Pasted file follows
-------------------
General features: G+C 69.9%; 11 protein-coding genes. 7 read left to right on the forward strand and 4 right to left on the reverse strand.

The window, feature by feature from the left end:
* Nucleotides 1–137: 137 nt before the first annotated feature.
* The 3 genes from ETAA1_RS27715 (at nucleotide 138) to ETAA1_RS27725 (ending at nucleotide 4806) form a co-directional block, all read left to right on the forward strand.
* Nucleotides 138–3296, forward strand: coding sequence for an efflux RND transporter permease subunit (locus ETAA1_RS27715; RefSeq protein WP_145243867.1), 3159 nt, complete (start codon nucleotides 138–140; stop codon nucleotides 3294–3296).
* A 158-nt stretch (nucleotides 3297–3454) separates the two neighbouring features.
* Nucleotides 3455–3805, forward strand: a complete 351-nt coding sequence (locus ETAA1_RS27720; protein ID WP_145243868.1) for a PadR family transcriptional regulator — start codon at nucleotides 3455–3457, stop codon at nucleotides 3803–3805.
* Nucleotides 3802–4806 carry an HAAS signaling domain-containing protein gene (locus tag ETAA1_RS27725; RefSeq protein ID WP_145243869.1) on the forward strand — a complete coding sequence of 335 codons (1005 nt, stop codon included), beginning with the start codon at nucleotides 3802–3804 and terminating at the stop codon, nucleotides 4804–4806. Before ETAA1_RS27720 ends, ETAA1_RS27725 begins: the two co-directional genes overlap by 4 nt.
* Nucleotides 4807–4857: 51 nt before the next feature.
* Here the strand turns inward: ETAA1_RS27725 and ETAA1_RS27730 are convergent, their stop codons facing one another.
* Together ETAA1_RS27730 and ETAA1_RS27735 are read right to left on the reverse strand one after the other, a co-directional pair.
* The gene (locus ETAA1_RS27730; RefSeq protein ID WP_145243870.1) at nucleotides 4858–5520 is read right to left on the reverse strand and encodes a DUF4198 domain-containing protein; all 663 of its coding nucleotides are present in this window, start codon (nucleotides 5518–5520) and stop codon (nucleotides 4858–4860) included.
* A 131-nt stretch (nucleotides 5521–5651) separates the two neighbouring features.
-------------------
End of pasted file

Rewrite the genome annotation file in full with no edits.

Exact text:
General features: G+C 69.9%; 11 protein-coding genes. 7 read left to right on the forward strand and 4 right to left on the reverse strand.

The window, feature by feature from the left end:
* Nucleotides 1–137: 137 nt before the first annotated feature.
* The 3 genes from ETAA1_RS27715 (at nucleotide 138) to ETAA1_RS27725 (ending at nucleotide 4806) form a co-directional block, all read left to right on the forward strand.
* Nucleotides 138–3296, forward strand: coding sequence for an efflux RND transporter permease subunit (locus ETAA1_RS27715; RefSeq protein WP_145243867.1), 3159 nt, complete (start codon nucleotides 138–140; stop codon nucleotides 3294–3296).
* A 158-nt stretch (nucleotides 3297–3454) separates the two neighbouring features.
* Nucleotides 3455–3805, forward strand: a complete 351-nt coding sequence (locus ETAA1_RS27720; protein ID WP_145243868.1) for a PadR family transcriptional regulator — start codon at nucleotides 3455–3457, stop codon at nucleotides 3803–3805.
* Nucleotides 3802–4806 carry an HAAS signaling domain-containing protein gene (locus tag ETAA1_RS27725; RefSeq protein ID WP_145243869.1) on the forward strand — a complete coding sequence of 335 codons (1005 nt, stop codon included), beginning with the start codon at nucleotides 3802–3804 and terminating at the stop codon, nucleotides 4804–4806. Before ETAA1_RS27720 ends, ETAA1_RS27725 begins: the two co-directional genes overlap by 4 nt.
* Nucleotides 4807–4857: 51 nt before the next feature.
* Here the strand turns inward: ETAA1_RS27725 and ETAA1_RS27730 are convergent, their stop codons facing one another.
* Together ETAA1_RS27730 and ETAA1_RS27735 are read right to left on the reverse strand one after the other, a co-directional pair.
* The gene (locus ETAA1_RS27730; RefSeq protein ID WP_145243870.1) at nucleotides 4858–5520 is read right to left on the reverse strand and encodes a DUF4198 domain-containing protein; all 663 of its coding nucleotides are present in this window, start codon (nucleotides 5518–5520) and stop codon (nucleotides 4858–4860) included.
* A 131-nt stretch (nucleotides 5521–5651) separates the two neighbouring features.